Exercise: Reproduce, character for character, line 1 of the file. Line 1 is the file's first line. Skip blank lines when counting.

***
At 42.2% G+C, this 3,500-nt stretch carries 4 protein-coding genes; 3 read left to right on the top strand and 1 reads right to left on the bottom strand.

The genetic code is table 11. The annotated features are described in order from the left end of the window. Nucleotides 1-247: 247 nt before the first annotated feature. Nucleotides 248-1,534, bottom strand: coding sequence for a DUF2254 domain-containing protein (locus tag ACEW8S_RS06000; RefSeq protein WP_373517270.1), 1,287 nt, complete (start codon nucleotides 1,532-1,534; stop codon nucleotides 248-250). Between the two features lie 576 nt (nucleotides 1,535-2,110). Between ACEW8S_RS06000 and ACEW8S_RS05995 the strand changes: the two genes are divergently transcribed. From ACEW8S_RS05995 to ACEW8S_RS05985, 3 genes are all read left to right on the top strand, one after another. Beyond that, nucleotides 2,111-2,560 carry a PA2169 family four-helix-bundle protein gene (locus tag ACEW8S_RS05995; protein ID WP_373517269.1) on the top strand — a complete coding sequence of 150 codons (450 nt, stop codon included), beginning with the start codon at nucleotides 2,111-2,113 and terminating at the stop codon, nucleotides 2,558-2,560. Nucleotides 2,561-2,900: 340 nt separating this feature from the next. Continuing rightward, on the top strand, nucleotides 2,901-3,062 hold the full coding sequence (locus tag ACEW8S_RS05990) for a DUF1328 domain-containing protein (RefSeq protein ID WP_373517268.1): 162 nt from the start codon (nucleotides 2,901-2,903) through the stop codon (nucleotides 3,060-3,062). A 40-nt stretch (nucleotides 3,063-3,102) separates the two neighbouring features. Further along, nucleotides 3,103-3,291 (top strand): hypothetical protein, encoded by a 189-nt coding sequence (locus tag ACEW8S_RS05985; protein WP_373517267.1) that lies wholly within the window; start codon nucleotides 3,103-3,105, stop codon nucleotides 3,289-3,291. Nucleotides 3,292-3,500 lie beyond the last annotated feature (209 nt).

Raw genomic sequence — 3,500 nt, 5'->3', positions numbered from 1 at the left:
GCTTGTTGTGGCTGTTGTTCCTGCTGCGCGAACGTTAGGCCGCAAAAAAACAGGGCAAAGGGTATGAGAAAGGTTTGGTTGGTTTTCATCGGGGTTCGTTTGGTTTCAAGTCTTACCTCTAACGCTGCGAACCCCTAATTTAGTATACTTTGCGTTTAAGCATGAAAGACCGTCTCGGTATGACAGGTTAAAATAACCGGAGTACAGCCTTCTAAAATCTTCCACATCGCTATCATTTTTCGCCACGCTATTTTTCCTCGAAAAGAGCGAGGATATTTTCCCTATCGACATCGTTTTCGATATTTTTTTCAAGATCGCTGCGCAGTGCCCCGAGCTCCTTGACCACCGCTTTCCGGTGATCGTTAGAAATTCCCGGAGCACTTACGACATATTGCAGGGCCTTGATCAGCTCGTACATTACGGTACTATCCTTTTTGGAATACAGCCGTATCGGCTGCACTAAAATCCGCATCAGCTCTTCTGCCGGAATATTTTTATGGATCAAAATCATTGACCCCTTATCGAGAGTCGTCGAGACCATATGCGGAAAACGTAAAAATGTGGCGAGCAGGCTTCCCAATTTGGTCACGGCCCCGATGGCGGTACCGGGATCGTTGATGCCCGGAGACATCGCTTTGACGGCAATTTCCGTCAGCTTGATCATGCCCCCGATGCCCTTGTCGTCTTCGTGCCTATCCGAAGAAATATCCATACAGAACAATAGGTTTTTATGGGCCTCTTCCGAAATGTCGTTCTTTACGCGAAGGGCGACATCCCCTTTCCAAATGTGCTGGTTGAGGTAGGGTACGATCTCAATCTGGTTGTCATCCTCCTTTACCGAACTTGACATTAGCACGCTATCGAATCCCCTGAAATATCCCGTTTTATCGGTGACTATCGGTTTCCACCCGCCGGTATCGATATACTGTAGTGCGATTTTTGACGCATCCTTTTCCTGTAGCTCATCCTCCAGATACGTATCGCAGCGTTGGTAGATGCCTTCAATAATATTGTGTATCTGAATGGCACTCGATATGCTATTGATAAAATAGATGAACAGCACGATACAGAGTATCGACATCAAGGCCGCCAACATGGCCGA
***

At 42.2% G+C, this 3,500-nt stretch carries 4 protein-coding genes; 3 read left to right on the top strand and 1 reads right to left on the bottom strand.